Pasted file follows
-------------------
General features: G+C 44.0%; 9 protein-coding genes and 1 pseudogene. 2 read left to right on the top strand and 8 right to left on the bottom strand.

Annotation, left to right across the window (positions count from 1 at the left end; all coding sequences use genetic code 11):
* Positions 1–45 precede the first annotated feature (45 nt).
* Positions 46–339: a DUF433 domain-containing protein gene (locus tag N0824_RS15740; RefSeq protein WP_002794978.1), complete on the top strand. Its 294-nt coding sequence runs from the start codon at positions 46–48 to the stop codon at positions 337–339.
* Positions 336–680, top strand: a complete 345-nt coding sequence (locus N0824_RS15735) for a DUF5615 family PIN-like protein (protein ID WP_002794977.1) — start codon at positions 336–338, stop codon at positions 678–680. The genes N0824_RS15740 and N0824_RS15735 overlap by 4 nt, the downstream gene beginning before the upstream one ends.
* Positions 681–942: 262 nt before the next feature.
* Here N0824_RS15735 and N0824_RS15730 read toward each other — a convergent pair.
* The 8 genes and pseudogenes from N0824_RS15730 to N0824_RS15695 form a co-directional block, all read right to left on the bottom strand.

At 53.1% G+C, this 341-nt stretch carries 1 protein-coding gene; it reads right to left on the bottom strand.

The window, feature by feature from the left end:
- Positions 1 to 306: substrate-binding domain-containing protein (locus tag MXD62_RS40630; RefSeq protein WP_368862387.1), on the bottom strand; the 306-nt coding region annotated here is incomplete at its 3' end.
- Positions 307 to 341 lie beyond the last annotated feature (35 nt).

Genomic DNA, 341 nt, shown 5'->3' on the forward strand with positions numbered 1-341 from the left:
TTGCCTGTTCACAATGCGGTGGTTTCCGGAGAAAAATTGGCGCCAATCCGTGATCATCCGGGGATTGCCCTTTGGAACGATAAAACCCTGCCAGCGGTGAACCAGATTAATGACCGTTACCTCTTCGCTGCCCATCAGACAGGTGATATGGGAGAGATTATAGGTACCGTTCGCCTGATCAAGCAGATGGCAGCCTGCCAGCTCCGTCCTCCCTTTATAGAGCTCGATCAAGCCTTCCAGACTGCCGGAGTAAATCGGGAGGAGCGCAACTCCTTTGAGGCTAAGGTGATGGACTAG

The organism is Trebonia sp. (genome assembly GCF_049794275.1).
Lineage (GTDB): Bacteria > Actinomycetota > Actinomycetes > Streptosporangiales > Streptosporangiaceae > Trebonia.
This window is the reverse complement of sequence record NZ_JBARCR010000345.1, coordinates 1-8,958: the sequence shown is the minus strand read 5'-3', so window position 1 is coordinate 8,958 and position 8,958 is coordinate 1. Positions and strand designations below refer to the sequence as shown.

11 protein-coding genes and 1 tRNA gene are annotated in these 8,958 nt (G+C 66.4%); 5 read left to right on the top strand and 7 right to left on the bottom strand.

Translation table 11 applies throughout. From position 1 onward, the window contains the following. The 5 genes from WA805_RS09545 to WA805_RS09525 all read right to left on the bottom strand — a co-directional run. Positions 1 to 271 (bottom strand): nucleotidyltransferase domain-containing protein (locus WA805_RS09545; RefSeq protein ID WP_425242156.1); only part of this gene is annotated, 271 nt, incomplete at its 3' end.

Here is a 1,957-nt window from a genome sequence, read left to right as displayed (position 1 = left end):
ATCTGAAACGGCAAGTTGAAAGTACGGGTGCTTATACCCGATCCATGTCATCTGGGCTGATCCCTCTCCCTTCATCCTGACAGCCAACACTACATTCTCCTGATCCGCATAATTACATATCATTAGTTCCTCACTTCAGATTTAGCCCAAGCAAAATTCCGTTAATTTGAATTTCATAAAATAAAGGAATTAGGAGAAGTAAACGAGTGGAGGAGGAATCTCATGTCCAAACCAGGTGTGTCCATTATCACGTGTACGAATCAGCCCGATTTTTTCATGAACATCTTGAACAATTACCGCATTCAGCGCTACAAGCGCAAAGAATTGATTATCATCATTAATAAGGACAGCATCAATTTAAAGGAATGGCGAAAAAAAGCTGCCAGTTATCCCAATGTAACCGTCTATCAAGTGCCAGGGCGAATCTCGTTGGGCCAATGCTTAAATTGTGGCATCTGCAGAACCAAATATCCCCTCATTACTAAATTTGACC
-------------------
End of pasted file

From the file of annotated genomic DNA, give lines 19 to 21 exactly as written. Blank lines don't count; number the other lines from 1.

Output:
Translation table 11 applies throughout. From position 1 onward, the window contains the following. The 5 genes from WA805_RS09545 to WA805_RS09525 all read right to left on the bottom strand — a co-directional run. Positions 1 to 271 (bottom strand): nucleotidyltransferase domain-containing protein (locus WA805_RS09545; RefSeq protein ID WP_425242156.1); only part of this gene is annotated, 271 nt, incomplete at its 3' end.

Here is a 1,957-nt window from a genome sequence, read left to right as displayed (position 1 = left end):
ATCTGAAACGGCAAGTTGAAAGTACGGGTGCTTATACCCGATCCATGTCATCTGGGCTGATCCCTCTCCCTTCATCCTGACAGCCAACACTACATTCTCCTGATCCGCATAATTACATATCATTAGTTCCTCACTTCAGATTTAGCCCAAGCAAAATTCCGTTAATTTGAATTTCATAAAATAAAGGAATTAGGAGAAGTAAACGAGTGGAGGAGGAATCTCATGTCCAAACCAGGTGTGTCCATTATCACGTGTACGAATCAGCCCGATTTTTTCATGAACATCTTGAACAATTACCGCATTCAGCGCTACAAGCGCAAAGAATTGATTATCATCATTAATAAGGACAGCATCAATTTAAAGGAATGGCGAAAAAAAGCTGCCAGTTATCCCAATGTAACCGTCTATCAAGTGCCAGGGCGAATCTCGTTGGGCCAATGCTTAAATTGTGGCATCTGCAGAACCAAATATCCCCTCATTACTAAATTTGACC